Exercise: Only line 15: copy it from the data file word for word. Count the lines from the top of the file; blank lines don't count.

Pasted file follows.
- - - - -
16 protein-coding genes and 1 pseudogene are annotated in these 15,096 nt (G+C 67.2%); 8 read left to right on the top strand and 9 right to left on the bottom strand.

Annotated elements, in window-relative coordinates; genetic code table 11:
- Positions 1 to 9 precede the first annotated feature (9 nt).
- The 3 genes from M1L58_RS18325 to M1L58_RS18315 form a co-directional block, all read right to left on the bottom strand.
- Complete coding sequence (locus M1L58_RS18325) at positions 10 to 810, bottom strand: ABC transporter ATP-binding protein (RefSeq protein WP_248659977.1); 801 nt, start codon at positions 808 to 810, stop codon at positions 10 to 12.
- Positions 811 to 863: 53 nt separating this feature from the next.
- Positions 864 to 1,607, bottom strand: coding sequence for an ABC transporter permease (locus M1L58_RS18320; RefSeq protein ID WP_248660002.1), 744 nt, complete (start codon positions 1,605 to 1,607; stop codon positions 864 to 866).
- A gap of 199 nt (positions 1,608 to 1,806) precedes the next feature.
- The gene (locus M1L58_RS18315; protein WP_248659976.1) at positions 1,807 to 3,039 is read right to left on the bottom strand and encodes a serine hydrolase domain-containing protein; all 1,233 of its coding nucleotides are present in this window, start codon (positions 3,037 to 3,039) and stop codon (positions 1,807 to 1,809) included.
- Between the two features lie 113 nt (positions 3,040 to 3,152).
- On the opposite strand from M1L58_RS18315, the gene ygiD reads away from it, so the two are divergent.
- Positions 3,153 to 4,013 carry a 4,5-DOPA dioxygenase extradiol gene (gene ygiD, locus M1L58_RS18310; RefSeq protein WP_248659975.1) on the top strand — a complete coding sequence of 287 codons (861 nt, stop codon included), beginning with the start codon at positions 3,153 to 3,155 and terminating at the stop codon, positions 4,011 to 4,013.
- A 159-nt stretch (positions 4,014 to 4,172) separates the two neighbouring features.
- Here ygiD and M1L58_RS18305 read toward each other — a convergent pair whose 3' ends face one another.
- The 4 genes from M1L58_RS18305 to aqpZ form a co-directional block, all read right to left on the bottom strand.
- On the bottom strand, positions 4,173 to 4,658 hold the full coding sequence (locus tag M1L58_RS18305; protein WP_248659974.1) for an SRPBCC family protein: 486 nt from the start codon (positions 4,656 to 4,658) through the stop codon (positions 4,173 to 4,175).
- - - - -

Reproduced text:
- The 4 genes from M1L58_RS18305 to aqpZ form a co-directional block, all read right to left on the bottom strand.